booktitle={International Conference on Image Analysis and Processing},
pages={411--418},
year={2017},
organization={Springer}}
@inproceedings{kyritsis2017automated,
title={Automated analysis of in meal eating behavior using a commercial wristband IMU sensor},
author={Kyritsis, Konstantinos and Tatli, Christina Lefkothea and Diou, Christos and Delopoulos, Anastasios},
booktitle={2017 39th Annual International Conference of the IEEE Engineering in Medicine and Biology Society (EMBC)},
pages={2843--2846},
year={2017},
organization={IEEE}}

Technical details

We provide the FIC dataset as a pickle. The file can be loaded using Python in the following way:

import pickle as pkl
import numpy as np

with open('./FIC.pkl','rb') as fh:

The dataset variable in the snipet above is a dictionary with $$6$$ keys. Namely:

• 'subject_id'
• 'session_id'
• 'signals_raw'
• 'signals_proc'
• 'meal_gt'
• 'bite_gt'

The contents under a specific key can be obtained by:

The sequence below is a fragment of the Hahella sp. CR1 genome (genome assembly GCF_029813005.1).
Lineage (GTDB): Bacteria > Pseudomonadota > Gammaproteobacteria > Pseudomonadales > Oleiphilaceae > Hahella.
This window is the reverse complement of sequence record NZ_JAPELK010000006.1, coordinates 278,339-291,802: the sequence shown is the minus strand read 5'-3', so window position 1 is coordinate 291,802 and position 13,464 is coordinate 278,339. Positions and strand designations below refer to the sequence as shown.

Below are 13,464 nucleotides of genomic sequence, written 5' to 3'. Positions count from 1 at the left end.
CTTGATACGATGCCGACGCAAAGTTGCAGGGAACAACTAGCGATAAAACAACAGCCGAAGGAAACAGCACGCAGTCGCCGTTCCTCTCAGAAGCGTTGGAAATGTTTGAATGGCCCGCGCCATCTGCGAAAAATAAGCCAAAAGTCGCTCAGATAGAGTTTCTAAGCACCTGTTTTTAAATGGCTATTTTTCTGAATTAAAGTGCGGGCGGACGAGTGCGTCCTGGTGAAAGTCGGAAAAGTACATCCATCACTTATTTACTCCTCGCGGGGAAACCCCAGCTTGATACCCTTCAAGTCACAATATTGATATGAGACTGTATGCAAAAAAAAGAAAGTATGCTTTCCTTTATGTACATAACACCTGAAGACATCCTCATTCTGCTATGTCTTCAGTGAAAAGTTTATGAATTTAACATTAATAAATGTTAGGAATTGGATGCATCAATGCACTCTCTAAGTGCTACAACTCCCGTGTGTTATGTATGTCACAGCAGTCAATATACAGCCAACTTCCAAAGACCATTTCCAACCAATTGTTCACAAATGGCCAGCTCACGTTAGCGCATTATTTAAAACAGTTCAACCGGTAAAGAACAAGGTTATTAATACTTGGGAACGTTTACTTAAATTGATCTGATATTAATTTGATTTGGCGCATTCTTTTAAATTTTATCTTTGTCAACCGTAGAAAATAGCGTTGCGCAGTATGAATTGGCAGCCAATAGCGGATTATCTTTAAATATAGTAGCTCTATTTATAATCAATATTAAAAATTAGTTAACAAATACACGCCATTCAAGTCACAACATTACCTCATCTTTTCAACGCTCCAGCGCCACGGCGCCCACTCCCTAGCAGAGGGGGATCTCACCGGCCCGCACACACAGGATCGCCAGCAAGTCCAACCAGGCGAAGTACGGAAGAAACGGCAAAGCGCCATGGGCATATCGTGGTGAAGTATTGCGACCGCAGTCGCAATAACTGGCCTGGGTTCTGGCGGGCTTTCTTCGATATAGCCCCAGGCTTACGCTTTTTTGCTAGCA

sub = dataset['subject_id'] # for the subject id
ses = dataset['session_id'] # for the session id
raw = dataset['signals_raw'] # for the raw IMU signals
proc = dataset['signals_proc'] # for the processed IMU signals
mm = dataset['mm_gt'] # for the micromovement ground truth
bite = dataset['bite_gt'] # for the bite ground truth

The sub, ses, raw, proc, mm and gt variables in the snipet above are lists with a length equal to $$21$$. Elements across all lists are aligned; e.g., the 3rd element of the list under the 'session_id' key corresponds to the 3rd element of the list under the 'signals_proc' key.

sub: list
Each element of the sub list is a scalar (integer) that corresponds to the unique identifier of the subject that can take values between $$1$$ and $$12$$. Moreover, the subject identifier in FIC is in-line with the subject identifier in the FreeFIC dataset (information available here and here); i.e., FIC’s subject with id equal to 2  is the same person as FreeFIC’s subject with id equal to 2.